Behind Princess Diana’s Bombshell BBC Interview
Why so much ado about an interview given in 1995, by a person who died less than two years later?
For starters, it was no ordinary interview. Whenever Princess Diana spoke, the world took notice—and her sit-down with journalist Martin Bashir that aired on the BBC’s Panorama 25 years ago was packed with candid, eye-opening turns of phrase from Prince Charles‘ estranged wife, and has continued to be described as sensational. Now, the same can be said of Meghan Markle and Prince Harry‘s tell-all. During their two-hour interview with Oprah Winfrey, the couple held nothing back while recalling the conversations—and concerns—the royal family had about their son’s skin color, the “falsehoods” The Firm continued to perpetuate and why they really stepped away from their titles.
And today, while the world scrutinizes every word Meghan and Harry said, there’s still talk about Diana’s segment, which approximately 23 million people tuned in to watch on Nov. 20, 1995. In fact, the interview is now under renewed scrutiny with regard to how Bashir got the Princess of Wales to go on camera in the first place.
“The independent investigation is a step in the right direction,” Prince William—who historically has had no great love for the media due to their treatment of his mother and, down the road, his future wife, Kate Middleton—said in a statement released by Kensington Palace Nov. 18. “It should help establish the truth behind the actions that led to the Panorama interview and subsequent decisions taken by those in the BBC at the time.”
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The investigation in question is in response to allegations from the late princess’ brother, Earl Charles Spencer, that Bashir used forged bank statements purporting to show that a former member of his security team had received money for sharing information about Diana. Moreover, it’s alleged that Bashir lied to Spencer about the queen and other senior royals in order to gain his trust and hasten a meeting. (Bashir has not yet personally responded to any of these allegations.)
People close to Diana, meanwhile, have said that she promptly regretted the whole thing—even before it had aired.
“I think the scales fell from her eyes and suddenly what had been rather a subversive or daring scheme—or however they [the BBC] had dressed it up for her—it suddenly in the cold light of day didn’t look like such a good idea,” Patrick Jephson, her former private secretary, told the Daily Mail in 2016 in response to a Mail on Sunday report that the BBC’s head of news at the time had purposely tried to keep Buckingham Palace in the dark about the Diana interview.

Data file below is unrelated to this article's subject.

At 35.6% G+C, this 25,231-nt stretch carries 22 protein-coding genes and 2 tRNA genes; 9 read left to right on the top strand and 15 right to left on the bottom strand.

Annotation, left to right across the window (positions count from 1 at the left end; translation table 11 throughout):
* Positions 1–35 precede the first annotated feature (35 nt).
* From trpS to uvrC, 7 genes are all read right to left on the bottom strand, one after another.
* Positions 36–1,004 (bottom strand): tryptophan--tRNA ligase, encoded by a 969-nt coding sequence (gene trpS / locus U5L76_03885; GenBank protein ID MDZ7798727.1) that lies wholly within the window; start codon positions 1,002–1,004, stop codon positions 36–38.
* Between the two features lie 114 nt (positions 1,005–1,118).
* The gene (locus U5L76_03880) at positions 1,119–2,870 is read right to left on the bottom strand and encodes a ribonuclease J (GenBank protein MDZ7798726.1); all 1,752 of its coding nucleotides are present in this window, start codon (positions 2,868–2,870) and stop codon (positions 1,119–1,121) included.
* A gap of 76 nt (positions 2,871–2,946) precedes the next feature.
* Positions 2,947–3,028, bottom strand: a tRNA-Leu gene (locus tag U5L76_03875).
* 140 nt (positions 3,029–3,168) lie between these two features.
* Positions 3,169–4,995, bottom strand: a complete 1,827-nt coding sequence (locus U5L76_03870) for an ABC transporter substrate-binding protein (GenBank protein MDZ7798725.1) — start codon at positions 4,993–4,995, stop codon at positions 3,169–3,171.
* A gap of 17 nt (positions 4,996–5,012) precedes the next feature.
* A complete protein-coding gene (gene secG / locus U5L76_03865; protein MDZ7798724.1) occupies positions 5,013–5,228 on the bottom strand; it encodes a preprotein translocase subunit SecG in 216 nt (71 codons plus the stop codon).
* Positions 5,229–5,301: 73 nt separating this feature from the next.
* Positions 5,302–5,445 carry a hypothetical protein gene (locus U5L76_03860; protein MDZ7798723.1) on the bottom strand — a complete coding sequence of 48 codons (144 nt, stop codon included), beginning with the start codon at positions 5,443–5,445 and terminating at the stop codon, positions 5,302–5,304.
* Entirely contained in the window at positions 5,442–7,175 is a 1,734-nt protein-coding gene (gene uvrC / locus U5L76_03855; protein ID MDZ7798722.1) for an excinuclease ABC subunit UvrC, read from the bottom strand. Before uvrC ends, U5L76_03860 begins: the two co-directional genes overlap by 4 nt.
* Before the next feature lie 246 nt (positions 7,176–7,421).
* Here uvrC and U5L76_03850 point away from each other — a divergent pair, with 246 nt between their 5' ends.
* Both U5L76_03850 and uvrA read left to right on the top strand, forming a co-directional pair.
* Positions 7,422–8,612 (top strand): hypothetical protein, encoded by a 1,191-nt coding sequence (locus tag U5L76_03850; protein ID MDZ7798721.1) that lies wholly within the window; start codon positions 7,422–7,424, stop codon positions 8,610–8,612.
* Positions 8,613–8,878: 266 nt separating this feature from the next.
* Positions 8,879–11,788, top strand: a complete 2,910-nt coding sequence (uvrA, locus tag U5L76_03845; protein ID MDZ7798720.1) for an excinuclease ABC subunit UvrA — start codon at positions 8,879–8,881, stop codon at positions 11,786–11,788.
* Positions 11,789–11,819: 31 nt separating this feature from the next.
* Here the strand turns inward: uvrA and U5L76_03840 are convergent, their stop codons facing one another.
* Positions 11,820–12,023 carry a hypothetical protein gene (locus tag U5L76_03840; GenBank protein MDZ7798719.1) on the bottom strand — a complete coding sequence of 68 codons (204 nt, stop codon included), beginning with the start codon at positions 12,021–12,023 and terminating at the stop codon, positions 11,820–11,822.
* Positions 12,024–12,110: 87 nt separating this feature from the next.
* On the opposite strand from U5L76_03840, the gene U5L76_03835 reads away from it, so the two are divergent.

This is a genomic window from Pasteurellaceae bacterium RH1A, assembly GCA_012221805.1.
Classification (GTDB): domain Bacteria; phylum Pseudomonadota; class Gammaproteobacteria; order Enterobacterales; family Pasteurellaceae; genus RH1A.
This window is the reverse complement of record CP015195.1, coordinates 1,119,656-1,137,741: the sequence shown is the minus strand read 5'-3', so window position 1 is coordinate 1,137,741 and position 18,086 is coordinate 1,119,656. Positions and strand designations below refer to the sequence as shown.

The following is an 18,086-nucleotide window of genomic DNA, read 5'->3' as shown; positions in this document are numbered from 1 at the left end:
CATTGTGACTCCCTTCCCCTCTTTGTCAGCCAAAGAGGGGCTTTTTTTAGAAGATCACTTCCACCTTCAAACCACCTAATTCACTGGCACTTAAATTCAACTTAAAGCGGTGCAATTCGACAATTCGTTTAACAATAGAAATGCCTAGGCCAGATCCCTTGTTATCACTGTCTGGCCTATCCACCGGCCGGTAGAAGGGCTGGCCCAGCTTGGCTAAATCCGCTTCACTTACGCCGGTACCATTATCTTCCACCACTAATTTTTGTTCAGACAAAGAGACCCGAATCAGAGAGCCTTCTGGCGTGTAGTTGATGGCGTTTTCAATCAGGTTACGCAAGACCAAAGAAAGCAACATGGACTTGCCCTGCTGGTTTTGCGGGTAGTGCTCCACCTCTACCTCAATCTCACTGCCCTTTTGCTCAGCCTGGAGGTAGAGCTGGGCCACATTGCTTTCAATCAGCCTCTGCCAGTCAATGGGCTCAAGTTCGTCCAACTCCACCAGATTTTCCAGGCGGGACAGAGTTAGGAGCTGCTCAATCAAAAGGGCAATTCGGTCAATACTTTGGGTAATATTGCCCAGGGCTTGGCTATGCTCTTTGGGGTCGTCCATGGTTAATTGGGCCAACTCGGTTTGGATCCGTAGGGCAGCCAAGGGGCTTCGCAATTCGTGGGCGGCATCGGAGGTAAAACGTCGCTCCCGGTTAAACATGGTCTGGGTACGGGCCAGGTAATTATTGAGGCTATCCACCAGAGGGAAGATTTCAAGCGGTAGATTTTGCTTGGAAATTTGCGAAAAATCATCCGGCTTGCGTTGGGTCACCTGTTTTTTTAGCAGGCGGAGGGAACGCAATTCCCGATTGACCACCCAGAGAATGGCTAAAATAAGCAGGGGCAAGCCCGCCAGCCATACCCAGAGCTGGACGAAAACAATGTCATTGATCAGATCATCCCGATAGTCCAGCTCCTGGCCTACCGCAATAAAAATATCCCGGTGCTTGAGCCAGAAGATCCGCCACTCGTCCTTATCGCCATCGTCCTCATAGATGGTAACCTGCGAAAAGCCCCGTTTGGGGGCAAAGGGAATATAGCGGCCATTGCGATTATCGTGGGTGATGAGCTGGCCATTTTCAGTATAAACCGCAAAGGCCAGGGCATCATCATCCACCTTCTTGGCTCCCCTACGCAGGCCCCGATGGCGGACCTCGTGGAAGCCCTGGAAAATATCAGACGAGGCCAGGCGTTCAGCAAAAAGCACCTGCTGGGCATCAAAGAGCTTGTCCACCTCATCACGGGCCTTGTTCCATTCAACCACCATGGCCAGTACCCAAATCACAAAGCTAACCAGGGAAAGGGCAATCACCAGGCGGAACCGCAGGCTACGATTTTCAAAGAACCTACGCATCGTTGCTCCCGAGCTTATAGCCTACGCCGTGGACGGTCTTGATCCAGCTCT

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Not long after the broadcast, Queen Elizabeth II insisted that Charles and Diana, who had been separated since 1992, start divorce proceedings. Their split was finalized in 1996.
This hadn’t been the first time that Diana’s candor had made it into the public sphere, Andrew Morton‘s biography utilizing recordings the princess made for him having been published in 1992. But something—maybe everything—about it rubbed the royals the wrong way. Here are the revelations that made it such an unforgettable hour:
Bashir closed the interview by asking Diana why she agreed to talk to him.
“Because we will have been separated three years this December, and the perception that has been given of me for the last three years has been very confusing, turbulent, and in some areas— I’m sure many—many people doubt me,” she explained. “And I want to reassure all those people who have loved me and supported me throughout the last 15 years that I’d never let them down. That is a priority to me, along with my children.”
And no, the princess said, she was not just trying to stick it to Charles for what he (or his family) had put her through.
“I don’t sit here with resentment,” Diana said. “I sit here with sadness because a marriage hasn’t worked. I sit here with hope because there’s a future ahead, a future for my husband, a future for myself and a future for the monarchy.”
This story was originally published on Monday, Nov. 30, 2020 at 3 a.m. PT.